Global Air Links
Air connectivity is crucial for the island economy, particularly because it relies heavily on international trade, global business and tourism. In 2014, Cyprus adopted an Open Skies aero-political strategy, with the aim to lift any restrictions in terms of the number of designated airlines, frequencies, types of aircraft, cargo flights and charter flights. In addition, the government in cooperation with Hermes, the management company of its two international airports, has created a number of incentive schemes to reward airlines for growth, operation of new routes or year-round operations.
2016 saw record-breaking numbers of arrivals, constituting an annual increase of 18%. International airlines have been quick to recognise the growth potential of Cyprus – with many launching and expanding existing routes. The country’s two airports, Larnaca and Paphos, received a €650 million upgrade in 2009 and 2008 respectively, resulting in a combined capacity of more than 10 million passengers. The two airports are currently served by 75 airlines, operating to more than 110 destinations in 40 countries. Opportunities from both tourism expansion and geopolitical developments in the area are expected to increase the operations of carriers and attract new ones to enter the market.
Cyprus is also improving existing aviation agreements and concluding new ones, for example with Lebanon, Saudi Arabia, Australia and many others. In 2016, the country launched a new company called Cyprus Air Navigation Services, whose operations are expected to begin in 2017 and provide a high-level of air navigation services.
The Department of Civil Aviation is currently examining applications of new locally registered airlines that can enhance Cyprus’ connectivity further. Two such airlines – Cobalt Air and TUS Airways – have already been approved and have commenced operations, whilst two more applications are under review.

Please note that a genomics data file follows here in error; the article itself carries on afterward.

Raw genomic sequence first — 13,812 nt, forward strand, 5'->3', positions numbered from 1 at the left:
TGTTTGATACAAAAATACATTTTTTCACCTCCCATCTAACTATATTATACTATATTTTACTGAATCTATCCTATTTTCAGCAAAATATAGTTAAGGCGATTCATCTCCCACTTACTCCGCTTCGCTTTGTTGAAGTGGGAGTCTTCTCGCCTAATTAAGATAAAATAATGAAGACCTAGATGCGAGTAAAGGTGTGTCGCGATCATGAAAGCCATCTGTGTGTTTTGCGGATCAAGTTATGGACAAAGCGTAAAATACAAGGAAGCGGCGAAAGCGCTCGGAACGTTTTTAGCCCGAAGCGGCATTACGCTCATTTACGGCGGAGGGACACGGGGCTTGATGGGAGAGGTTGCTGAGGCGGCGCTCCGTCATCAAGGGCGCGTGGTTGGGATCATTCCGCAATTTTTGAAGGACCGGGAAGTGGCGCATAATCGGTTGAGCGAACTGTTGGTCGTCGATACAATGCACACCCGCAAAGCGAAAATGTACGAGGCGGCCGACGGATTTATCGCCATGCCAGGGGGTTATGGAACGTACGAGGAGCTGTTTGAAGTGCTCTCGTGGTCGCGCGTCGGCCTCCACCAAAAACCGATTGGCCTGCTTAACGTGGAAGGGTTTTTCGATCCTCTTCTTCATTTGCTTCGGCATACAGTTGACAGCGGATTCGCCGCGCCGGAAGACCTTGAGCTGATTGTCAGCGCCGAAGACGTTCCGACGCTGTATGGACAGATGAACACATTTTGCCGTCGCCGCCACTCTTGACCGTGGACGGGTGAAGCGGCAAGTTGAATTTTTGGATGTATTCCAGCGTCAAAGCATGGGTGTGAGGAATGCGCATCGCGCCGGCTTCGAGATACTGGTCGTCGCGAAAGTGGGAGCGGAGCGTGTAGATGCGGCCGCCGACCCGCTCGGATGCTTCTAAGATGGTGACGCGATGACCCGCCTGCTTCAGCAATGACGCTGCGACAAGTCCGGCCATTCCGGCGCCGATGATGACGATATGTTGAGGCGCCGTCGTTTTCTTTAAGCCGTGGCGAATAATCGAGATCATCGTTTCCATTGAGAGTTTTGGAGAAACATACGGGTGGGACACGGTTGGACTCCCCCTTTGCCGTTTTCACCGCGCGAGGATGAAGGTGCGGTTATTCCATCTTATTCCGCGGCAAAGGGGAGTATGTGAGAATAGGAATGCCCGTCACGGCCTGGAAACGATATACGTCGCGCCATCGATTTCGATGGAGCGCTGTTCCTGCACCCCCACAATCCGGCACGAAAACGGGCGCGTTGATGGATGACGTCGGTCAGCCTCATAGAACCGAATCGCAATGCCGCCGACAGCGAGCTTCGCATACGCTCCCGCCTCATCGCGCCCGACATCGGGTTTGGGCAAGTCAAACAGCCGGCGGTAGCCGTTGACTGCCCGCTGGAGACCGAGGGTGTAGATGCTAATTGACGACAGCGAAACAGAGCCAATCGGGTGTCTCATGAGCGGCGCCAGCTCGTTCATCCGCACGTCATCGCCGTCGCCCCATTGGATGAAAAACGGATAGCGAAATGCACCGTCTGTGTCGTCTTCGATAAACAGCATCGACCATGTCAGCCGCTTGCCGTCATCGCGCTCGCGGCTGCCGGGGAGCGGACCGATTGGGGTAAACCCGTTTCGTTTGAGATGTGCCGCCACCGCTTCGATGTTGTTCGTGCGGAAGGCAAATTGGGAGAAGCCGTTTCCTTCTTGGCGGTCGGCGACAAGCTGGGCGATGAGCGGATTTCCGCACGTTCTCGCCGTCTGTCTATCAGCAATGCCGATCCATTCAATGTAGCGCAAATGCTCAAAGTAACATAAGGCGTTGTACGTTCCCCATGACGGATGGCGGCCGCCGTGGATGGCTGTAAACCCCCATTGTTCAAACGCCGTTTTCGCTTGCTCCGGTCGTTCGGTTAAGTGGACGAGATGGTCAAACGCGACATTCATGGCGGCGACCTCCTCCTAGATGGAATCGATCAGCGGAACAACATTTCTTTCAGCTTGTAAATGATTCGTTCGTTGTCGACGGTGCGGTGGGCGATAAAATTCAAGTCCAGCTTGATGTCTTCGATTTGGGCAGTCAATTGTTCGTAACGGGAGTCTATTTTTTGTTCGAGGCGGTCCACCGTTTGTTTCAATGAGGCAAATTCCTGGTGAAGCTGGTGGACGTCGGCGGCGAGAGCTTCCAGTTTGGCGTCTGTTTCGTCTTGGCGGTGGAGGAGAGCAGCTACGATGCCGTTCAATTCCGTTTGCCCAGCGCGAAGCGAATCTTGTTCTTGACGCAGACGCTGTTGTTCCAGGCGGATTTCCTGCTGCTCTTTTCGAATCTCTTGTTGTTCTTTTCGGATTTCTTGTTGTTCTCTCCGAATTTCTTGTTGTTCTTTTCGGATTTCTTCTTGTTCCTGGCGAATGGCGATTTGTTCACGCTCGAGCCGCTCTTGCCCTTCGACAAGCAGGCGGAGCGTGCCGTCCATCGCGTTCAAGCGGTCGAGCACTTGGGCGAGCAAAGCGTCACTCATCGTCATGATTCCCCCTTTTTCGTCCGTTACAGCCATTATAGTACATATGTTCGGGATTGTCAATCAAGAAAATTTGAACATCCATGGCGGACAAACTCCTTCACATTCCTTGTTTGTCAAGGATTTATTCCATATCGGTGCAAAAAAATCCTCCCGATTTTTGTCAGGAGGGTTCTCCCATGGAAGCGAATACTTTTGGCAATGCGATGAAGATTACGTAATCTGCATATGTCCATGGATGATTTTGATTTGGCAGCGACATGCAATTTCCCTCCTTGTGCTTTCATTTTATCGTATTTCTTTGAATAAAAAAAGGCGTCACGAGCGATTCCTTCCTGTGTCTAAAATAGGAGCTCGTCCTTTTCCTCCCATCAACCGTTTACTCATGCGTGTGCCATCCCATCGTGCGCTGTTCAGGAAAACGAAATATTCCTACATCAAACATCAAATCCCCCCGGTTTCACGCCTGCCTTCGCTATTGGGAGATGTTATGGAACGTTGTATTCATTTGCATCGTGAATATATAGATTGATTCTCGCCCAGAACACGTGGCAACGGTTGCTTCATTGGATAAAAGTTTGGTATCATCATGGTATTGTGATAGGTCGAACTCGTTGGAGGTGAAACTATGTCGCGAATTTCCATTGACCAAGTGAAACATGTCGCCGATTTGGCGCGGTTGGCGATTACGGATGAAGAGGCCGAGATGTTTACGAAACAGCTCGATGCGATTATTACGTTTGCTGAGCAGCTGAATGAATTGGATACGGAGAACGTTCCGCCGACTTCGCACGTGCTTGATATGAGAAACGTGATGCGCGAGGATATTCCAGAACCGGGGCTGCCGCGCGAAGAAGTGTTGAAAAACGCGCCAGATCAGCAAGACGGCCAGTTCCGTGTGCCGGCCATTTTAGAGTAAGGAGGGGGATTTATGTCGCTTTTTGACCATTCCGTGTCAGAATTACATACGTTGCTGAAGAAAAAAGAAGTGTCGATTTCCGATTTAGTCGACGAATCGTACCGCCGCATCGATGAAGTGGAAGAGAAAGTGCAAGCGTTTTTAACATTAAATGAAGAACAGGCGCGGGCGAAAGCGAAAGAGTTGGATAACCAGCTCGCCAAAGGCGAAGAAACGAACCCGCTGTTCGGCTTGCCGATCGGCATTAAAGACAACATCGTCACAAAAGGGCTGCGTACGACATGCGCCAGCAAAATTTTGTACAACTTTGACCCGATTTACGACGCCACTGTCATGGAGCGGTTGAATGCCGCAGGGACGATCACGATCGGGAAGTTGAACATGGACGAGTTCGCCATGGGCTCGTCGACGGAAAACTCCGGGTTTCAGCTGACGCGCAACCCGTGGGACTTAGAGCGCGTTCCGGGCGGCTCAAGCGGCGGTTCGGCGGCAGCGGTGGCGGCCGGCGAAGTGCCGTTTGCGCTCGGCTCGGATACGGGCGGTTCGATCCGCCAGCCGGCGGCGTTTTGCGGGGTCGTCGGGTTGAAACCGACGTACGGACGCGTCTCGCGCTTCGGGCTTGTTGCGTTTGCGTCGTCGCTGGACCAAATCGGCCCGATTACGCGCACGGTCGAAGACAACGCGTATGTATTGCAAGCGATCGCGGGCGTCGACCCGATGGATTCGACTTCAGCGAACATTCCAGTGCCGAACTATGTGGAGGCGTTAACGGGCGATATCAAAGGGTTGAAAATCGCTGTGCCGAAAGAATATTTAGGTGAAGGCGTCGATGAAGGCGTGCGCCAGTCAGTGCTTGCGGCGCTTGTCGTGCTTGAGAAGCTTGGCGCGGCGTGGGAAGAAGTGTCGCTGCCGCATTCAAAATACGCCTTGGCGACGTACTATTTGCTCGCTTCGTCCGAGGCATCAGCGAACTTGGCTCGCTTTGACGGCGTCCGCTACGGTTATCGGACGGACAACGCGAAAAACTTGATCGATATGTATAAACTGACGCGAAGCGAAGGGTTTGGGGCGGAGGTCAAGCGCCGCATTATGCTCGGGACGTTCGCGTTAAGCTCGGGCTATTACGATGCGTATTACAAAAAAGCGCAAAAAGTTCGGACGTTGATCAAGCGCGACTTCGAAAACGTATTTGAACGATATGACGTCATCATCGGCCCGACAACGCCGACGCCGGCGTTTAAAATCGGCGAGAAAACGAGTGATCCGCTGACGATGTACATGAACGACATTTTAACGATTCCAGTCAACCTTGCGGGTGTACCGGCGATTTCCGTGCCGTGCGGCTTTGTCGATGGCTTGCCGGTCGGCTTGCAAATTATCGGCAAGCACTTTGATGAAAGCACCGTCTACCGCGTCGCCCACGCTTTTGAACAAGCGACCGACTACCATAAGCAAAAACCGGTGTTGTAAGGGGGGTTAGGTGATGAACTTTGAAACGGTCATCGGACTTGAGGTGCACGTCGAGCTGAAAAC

An Emerging Hub
With significant investment in infrastructure, privatisations and a range of qualified service providers meeting the needs of international trade, Cyprus has a promising future as an international transport and logistics hub. Its importance in world shipping can only increase, as the countries surrounding the Mediterranean basin continue to develop economically, and amidst hopes of a solution to the longstanding Cyprus problem – the de facto division of the island.
The country’s pro-business government is committed in its quest to enhance Cyprus’ role as an international shipping centre and further develop naval freight transhipment services. Already one of the most important stopping points for goods travelling between East and West, and with easy access to Egypt’s Suez Canal – the fastest crossing between the Atlantic and Indian Oceans – Cyprus is well placed to act as a central distribution point and transhipment centre for markets in Europe, the Middle East, and North Africa.
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Updated: May 2017